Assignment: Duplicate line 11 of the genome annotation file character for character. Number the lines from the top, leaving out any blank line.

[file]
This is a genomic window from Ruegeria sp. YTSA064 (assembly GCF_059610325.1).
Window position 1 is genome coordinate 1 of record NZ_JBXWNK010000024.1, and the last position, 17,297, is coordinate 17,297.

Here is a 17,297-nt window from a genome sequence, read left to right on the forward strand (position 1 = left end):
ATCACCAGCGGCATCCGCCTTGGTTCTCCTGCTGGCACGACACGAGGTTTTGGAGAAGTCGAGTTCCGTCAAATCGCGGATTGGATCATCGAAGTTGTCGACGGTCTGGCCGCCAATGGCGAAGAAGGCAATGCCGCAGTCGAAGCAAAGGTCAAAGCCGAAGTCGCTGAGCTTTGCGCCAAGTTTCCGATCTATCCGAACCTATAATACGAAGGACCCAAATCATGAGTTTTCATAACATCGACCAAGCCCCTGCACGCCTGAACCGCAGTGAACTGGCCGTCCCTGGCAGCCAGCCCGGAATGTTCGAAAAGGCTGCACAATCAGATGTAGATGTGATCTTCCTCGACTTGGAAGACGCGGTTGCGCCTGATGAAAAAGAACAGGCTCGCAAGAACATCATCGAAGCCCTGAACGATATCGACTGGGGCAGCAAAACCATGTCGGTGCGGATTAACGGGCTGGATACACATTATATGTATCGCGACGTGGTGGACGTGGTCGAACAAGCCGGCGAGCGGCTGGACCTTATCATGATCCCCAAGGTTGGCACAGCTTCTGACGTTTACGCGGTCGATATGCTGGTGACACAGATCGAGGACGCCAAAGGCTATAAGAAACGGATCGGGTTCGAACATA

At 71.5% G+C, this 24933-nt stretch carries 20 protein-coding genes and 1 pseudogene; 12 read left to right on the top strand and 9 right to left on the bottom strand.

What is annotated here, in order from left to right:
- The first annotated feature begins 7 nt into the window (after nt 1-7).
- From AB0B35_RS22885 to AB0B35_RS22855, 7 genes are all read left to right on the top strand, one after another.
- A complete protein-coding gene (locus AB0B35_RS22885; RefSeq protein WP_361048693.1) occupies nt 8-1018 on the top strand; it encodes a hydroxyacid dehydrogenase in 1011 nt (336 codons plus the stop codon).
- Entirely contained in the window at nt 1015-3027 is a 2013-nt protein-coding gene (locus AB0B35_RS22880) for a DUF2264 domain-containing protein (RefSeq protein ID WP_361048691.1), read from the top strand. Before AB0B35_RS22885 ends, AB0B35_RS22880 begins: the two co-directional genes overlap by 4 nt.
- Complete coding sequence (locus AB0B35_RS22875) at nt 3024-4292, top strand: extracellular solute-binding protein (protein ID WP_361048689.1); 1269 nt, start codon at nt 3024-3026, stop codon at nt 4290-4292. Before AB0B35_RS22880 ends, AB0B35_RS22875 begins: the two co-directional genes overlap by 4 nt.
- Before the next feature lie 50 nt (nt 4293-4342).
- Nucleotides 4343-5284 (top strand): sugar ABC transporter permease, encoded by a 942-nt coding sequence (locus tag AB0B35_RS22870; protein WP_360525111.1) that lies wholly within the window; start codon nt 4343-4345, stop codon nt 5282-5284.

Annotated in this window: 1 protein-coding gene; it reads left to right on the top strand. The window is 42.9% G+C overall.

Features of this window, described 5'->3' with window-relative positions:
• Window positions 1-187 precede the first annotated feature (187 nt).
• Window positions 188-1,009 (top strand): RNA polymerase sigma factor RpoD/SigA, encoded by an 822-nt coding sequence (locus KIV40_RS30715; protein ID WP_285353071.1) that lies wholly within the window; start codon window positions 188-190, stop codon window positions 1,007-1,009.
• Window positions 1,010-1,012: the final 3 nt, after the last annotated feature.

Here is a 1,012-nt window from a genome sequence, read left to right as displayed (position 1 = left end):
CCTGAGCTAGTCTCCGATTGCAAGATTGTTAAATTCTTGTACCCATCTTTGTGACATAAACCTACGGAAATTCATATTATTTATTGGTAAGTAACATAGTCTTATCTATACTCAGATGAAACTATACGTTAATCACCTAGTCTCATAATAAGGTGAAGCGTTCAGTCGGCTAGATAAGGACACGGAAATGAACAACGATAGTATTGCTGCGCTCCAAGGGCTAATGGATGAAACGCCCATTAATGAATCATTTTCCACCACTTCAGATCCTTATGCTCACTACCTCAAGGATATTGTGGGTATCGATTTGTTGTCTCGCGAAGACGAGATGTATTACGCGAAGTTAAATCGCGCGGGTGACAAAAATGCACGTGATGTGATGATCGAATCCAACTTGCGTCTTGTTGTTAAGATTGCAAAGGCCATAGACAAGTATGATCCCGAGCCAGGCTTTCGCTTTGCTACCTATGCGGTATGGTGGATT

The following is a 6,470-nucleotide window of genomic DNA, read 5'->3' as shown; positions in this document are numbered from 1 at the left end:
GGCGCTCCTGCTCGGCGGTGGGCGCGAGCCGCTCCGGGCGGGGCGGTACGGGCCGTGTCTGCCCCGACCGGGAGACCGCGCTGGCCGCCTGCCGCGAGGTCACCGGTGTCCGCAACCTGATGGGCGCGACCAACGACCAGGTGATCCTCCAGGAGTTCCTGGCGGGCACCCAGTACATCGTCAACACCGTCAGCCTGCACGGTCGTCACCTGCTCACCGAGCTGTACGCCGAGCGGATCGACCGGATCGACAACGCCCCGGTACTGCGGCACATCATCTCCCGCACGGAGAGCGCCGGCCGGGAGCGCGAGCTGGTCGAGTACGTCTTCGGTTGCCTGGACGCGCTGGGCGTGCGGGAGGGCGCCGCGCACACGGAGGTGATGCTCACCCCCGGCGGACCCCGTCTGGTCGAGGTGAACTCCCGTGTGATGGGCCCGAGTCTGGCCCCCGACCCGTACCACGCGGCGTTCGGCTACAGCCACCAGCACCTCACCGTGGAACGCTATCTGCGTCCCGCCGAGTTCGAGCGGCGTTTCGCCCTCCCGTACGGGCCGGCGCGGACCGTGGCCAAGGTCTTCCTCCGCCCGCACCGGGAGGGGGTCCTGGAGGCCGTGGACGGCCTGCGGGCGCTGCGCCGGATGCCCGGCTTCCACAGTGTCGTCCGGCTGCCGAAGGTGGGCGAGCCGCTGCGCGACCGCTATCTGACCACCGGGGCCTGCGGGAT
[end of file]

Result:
- Complete coding sequence (locus AB0B35_RS22875) at nt 3024-4292, top strand: extracellular solute-binding protein (protein ID WP_361048689.1); 1269 nt, start codon at nt 3024-3026, stop codon at nt 4290-4292. Before AB0B35_RS22880 ends, AB0B35_RS22875 begins: the two co-directional genes overlap by 4 nt.